By David Milliken and William James
LONDON (Reuters) - British finance minister Philip Hammond rejected calls on Wednesday to start spending on plans for a "no deal" Brexit as a way to put pressure on the rest of the European Union.
Negotiations on the terms of Britain's exit from the EU and their future relationship have made slow progress before a March 2019 deadline. That has drawn calls from some British lawmakers to walk away from the talks and start preparing for a clean break with the bloc.
Hammond told a parliamentary committee the government was planning for all possibilities, including Britain's leaving with no agreement on the terms of its departure or how the two would build a new relationship. He urged Brussels to start talks on transitional and long-term arrangements.
But he rejected the idea that Britain should begin putting contingency arrangements in place, including a suggestion that it should start spending money to beef up border and customs capabilities.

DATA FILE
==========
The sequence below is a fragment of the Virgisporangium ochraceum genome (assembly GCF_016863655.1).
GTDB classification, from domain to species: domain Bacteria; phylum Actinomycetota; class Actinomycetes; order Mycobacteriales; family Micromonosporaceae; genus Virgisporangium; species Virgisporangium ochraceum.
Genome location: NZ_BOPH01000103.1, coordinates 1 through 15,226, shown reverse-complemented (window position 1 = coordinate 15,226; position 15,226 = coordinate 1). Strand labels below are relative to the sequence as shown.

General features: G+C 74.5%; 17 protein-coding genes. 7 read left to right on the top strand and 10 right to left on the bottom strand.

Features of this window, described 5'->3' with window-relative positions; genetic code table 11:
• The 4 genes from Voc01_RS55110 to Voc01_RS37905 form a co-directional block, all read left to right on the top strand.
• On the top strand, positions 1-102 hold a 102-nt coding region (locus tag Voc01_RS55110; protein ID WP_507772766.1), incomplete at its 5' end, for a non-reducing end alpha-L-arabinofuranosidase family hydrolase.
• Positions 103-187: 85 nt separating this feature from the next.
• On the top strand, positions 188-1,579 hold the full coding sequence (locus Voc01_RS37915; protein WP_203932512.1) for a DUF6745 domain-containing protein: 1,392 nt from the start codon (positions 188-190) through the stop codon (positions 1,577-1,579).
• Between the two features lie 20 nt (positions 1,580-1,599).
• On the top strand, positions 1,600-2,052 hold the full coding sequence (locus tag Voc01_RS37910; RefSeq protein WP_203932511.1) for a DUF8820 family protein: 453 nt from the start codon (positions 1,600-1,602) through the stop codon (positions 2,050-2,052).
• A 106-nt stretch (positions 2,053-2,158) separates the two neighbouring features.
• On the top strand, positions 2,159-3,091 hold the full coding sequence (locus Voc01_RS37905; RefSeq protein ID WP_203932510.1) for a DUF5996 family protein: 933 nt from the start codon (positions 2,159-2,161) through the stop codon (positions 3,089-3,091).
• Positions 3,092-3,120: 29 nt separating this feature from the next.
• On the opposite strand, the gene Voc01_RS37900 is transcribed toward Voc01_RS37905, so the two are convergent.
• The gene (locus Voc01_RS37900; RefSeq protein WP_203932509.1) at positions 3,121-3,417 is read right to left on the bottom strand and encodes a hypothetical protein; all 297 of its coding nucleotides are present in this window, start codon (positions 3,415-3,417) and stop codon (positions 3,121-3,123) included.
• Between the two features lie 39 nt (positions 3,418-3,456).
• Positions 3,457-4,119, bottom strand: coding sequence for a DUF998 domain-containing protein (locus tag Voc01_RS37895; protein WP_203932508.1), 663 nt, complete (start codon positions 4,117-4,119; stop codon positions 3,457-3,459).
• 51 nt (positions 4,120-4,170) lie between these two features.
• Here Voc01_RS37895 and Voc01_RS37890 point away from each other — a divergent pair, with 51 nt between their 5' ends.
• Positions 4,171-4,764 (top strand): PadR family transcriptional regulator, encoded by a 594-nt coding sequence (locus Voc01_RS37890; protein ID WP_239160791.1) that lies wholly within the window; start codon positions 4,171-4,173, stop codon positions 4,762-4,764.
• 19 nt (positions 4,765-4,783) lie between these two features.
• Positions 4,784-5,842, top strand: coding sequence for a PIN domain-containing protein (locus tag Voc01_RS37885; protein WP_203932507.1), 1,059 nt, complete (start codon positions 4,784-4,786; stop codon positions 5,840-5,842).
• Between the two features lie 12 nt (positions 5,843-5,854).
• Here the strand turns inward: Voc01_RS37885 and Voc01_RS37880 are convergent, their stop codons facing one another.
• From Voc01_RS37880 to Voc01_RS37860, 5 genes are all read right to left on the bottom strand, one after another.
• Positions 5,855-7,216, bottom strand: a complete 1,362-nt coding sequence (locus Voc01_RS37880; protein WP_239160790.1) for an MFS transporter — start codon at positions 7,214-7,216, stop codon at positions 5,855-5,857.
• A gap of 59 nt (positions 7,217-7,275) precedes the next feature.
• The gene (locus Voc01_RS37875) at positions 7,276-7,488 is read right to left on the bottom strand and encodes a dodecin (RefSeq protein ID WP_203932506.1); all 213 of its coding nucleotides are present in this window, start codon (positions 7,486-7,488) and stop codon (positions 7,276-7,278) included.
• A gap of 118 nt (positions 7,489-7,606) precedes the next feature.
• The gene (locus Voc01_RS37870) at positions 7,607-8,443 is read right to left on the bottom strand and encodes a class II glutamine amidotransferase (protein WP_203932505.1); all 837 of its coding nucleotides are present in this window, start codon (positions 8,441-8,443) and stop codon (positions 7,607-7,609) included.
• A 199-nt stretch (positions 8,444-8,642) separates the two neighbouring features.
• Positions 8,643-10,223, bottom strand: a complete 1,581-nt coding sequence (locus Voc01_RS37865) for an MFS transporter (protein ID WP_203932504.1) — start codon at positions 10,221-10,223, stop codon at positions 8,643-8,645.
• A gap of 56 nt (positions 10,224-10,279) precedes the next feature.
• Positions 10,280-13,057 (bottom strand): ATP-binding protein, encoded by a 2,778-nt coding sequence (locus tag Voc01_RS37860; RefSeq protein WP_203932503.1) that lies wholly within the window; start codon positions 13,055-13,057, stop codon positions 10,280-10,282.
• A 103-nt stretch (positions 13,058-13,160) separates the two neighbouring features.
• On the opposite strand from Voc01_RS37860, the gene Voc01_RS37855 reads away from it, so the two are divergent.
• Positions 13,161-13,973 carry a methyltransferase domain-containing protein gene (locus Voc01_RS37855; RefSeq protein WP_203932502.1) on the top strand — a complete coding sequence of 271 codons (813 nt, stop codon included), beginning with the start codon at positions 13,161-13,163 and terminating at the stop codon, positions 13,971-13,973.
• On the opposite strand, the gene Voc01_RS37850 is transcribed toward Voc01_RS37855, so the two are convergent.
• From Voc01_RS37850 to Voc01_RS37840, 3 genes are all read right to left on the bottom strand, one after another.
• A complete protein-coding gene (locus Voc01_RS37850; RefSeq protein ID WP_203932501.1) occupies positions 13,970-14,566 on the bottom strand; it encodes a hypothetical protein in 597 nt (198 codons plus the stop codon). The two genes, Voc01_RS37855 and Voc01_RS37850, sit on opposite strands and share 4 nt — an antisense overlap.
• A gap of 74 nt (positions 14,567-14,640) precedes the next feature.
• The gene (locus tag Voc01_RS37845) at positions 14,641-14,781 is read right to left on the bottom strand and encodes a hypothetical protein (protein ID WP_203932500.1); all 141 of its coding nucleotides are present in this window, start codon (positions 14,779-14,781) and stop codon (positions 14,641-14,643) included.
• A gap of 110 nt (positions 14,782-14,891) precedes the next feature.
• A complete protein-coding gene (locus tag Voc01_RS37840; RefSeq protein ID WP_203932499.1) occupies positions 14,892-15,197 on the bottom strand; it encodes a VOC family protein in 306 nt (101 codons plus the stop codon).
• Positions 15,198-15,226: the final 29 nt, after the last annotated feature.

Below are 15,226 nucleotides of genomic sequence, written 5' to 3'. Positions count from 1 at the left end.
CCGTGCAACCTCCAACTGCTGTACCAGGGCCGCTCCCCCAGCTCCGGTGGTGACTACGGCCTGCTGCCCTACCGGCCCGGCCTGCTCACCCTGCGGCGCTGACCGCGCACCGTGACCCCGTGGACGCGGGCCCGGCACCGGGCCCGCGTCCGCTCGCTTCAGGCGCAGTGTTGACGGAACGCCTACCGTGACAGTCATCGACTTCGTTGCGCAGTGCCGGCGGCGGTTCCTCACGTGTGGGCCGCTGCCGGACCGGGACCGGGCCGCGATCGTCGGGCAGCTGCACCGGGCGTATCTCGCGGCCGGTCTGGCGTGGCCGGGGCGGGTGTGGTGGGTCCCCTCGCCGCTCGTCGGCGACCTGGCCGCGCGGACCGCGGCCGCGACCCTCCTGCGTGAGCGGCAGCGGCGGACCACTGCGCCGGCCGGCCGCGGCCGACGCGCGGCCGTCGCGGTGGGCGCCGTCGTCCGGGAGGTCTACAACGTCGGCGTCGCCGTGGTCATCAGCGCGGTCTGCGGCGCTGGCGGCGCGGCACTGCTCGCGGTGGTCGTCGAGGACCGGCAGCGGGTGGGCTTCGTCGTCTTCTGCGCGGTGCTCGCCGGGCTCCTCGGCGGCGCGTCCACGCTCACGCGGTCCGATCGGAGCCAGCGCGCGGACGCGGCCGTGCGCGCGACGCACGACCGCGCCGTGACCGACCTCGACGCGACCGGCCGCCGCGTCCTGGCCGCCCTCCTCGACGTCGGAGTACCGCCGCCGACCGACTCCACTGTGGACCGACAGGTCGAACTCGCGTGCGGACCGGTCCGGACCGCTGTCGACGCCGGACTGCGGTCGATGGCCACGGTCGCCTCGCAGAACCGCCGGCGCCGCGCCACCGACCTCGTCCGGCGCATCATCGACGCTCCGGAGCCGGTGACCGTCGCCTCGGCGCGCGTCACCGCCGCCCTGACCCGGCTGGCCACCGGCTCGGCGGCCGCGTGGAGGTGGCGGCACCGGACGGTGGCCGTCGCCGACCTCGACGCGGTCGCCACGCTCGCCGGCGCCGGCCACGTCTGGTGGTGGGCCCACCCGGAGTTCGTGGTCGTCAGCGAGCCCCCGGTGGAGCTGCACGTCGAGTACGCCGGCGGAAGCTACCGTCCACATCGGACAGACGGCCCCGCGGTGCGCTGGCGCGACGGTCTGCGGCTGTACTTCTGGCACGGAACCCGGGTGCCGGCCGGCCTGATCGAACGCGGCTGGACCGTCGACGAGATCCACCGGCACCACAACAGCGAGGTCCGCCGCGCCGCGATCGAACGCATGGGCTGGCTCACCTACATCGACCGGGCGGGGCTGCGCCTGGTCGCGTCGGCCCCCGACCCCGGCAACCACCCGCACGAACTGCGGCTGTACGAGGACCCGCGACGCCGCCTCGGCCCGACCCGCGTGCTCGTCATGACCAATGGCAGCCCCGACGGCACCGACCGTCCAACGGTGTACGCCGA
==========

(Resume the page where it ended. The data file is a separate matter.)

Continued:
"Some are urging me to spend money simply to send a message to the EU that we mean business. I think the EU knows that we mean business," Hammond said.
"I don't believe we should be in the business of making potentially nugatory expenditure until the very last moment when we need to do so."
Hammond is considered one of the most pro-EU members of Prime Minister Theresa May's cabinet, and pro-Brexit lawmakers and campaigners have accused him of trying to water down or even halt Britain's exit.
He said ministers were united behind May's plan to seek a transition period after March 2019 with a set time limit, to provide certainty for businesses while allowing new arrangements to be put in place.
However, he stressed the need for talks - which have stalled on issues like the bill Britain must pay to leave and the future of Northern Ireland's land border with the EU - to keep moving forward, and agree the terms of the transition.
"It is self-evident to me ... that a transitional arrangement is a wasting asset. It has a value today. It will still have a very high value at Christmas, early in the new year," Hammond said.
"But, as we move through 2018 its value to everybody will diminish significantly. And I think our European partners need to think very carefully about the need for speed in order to protect the potential value to all of us of having an interim period."
(Additional reporting by William Schomberg, editing by Larry King)